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Objects (foreign bodies) inserted into the ear usually do not cause much damage. But objects that are inserted with force can damage the ear canal or pierce the eardrum.
Problems with objects in the ear most often occur in children younger than age 5 and in people who have problems with thinking and reasoning, such as an intellectual disability or Alzheimer's disease.
Some objects in the ear cause more problems than others.
The longer an object is left in the ear, the harder it is to remove. Also, the longer an object stays in the ear, the higher the chances of infection. A visit to a doctor is needed if an object stays in the ear longer than 24 hours.
An urgent visit to a doctor is needed anytime a disc battery is placed in the ear or if symptoms of injury develop after an object has been put in the ear. Symptoms of injury include sudden hearing loss, moderate to severe pain, dizziness, or bleeding.
Many things can affect how your body responds to a symptom and what kind of care you may need. These include:
You have answered all the questions. Based on your answers, you may be able to take care of this problem at home.
Disc batteries are small, round batteries used in toys, cameras, watches, and other devices. Because of the chemicals they can release, they can cause serious problems if they are swallowed or get stuck in an ear or the nose. Small magnets used in household items and objects that contain a lot of lead (such as bullets, buckshot, fishing weights and sinkers, and some toys) also can cause problems if swallowed.
Certain health conditions and medicines weaken the immune system's ability to fight off infection and illness. Some examples in adults are:
Certain health conditions and medicines weaken the immune system's ability to fight off infection and illness. Some examples in children are:
Based on your answers, you may need care right away. The problem is likely to get worse without medical care.
Based on your answers, you may need care soon. The problem probably will not get better without medical care.
Follow these tips to remove an object from the ear.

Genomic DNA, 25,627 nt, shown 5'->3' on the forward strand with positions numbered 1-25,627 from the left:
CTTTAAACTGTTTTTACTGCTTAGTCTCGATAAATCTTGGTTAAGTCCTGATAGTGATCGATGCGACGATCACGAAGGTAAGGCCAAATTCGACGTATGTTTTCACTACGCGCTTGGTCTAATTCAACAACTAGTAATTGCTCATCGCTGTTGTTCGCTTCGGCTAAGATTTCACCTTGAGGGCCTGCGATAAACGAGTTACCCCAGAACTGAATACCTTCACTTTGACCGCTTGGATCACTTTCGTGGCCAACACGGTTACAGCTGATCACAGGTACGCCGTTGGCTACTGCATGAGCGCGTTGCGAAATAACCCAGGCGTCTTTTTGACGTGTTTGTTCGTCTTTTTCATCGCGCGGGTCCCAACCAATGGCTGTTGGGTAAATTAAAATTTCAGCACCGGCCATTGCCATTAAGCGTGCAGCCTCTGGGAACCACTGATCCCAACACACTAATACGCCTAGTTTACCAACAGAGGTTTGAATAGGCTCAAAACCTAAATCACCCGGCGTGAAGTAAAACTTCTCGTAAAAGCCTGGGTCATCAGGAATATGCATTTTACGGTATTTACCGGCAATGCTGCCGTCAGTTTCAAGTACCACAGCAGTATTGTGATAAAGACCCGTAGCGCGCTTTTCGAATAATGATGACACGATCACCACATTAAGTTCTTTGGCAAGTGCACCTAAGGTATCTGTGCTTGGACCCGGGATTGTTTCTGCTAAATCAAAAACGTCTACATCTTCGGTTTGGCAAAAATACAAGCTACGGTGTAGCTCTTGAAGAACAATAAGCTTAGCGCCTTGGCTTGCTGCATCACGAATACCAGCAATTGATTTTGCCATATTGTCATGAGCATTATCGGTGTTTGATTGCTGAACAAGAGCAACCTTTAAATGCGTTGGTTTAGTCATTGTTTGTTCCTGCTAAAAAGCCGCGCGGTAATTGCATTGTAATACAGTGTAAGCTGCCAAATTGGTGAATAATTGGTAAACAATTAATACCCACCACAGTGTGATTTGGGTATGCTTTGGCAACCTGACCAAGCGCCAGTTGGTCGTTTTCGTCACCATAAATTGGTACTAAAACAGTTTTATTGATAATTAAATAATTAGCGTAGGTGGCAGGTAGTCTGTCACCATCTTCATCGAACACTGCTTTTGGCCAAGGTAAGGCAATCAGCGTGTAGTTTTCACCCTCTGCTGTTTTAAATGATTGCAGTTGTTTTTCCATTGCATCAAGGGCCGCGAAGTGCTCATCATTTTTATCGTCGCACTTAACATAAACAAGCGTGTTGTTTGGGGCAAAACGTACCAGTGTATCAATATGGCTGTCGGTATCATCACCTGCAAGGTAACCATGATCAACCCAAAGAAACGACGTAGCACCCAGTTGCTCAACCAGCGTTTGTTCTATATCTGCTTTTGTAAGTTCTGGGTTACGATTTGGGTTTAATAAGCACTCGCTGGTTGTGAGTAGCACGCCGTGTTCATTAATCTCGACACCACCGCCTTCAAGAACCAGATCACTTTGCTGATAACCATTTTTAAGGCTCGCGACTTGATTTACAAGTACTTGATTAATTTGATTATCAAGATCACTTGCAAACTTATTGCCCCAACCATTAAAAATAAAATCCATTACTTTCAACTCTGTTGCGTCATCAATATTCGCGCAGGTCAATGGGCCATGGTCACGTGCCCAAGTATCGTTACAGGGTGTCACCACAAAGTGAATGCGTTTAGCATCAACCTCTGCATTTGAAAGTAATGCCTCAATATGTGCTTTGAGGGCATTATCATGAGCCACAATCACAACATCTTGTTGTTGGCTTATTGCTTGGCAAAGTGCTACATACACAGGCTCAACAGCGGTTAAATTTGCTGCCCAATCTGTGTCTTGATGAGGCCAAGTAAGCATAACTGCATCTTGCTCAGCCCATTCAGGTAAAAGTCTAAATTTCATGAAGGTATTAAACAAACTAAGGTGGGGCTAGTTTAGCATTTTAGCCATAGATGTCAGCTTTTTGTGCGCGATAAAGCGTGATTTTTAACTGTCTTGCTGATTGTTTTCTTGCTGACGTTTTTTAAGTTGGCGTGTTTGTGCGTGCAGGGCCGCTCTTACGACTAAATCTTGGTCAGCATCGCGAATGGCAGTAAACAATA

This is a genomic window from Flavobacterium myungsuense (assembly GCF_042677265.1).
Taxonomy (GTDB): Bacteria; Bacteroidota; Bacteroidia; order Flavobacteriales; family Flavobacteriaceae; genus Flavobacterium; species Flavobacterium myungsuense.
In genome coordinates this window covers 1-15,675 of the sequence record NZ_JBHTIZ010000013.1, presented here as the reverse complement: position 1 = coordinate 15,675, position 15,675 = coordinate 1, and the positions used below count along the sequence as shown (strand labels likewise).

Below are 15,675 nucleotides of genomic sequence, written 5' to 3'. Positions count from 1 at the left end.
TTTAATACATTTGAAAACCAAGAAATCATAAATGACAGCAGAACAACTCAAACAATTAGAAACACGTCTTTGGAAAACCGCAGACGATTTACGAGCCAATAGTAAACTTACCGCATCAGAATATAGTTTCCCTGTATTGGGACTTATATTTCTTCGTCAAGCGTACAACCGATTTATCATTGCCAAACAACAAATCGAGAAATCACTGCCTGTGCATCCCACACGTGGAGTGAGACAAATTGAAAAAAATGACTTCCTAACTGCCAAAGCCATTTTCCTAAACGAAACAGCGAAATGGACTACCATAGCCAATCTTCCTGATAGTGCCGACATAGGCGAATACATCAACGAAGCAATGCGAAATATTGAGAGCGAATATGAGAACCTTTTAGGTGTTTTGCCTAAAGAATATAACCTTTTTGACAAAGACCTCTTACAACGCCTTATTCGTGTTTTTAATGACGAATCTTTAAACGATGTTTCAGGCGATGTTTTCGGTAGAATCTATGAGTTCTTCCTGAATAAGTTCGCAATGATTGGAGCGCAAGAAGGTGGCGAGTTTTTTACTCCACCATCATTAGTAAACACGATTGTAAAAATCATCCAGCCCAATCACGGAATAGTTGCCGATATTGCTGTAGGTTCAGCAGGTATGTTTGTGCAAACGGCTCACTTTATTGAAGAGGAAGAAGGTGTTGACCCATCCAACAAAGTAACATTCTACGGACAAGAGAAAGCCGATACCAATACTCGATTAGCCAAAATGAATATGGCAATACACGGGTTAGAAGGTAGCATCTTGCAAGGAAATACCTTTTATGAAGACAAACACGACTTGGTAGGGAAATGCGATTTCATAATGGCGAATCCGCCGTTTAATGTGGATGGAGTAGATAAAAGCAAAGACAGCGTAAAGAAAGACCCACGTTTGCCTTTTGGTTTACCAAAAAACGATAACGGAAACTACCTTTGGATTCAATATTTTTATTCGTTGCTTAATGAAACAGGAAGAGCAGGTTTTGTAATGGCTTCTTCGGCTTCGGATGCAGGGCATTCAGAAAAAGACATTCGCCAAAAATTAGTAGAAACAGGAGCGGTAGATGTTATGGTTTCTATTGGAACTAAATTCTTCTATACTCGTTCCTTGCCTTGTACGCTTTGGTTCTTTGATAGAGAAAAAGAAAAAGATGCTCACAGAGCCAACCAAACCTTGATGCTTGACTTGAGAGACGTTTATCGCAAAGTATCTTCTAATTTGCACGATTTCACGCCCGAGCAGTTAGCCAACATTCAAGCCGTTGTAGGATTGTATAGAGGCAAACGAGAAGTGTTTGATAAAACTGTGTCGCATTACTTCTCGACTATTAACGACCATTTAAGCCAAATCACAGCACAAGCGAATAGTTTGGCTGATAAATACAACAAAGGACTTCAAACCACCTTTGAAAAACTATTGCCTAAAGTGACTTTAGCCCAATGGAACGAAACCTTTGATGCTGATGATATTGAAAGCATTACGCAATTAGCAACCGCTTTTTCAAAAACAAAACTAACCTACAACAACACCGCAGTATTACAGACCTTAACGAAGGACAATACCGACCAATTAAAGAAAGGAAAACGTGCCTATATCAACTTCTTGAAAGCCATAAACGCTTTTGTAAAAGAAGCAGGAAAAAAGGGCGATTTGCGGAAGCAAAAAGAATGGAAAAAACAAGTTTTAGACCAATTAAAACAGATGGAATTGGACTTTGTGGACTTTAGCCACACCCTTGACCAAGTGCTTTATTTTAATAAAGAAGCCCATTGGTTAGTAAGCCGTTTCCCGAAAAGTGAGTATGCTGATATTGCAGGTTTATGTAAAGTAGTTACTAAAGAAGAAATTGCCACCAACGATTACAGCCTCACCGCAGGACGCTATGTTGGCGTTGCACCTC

Gently pulling the ear up and back may straighten the ear canal and help dislodge the object.
If the object is visible and the person is calm and cooperative, carefully try to remove the object with blunt-ended tweezers. Do not use non-gripping instruments, such as bobby pins, cotton swabs, or matchsticks. Use care not to push the object farther into the ear.
When trying to remove an object from a child's ear, speak to the child in a calm, relaxed voice. This will help calm the child's fear. An object that is not causing symptoms doesn't have to be removed right away. If the child is upset, it may be best to let them calm down before you try to remove the object.
Don't use ear candles. There is no proof that they help to remove earwax or other objects in the ear, and they can cause serious injury.
If the battery is partially out of the ear, you may be able to remove it with your fingers or blunt-nosed tweezers. When trying to remove a disc battery from the ear, keep these things in mind.
They can cause the battery to corrode more quickly and cause severe damage to the ear canal.
If you can't remove the battery, call your doctor. If you are not able to reach your doctor right away, go directly to the nearest hospital emergency department.
Don't try to kill an insect that has flown or crawled inside the ear. Follow these tips to remove an insect from the ear.
Insects are attracted to light and may crawl out.
Call a doctor if any of the following occur during self-care at home:
You can help your doctor diagnose and treat your condition by being prepared for your appointment.
Current as of:
July 1, 2021
Author: Healthwise StaffMedical Review: William H. Blahd Jr. MD, FACEP - Emergency MedicineKathleen Romito MD - Family MedicineAdam Husney MD - Family Medicine
Current as of: July 1, 2021
Author: Healthwise Staff
Medical Review:William H. Blahd Jr. MD, FACEP - Emergency Medicine & Kathleen Romito MD - Family Medicine & Adam Husney MD - Family Medicine
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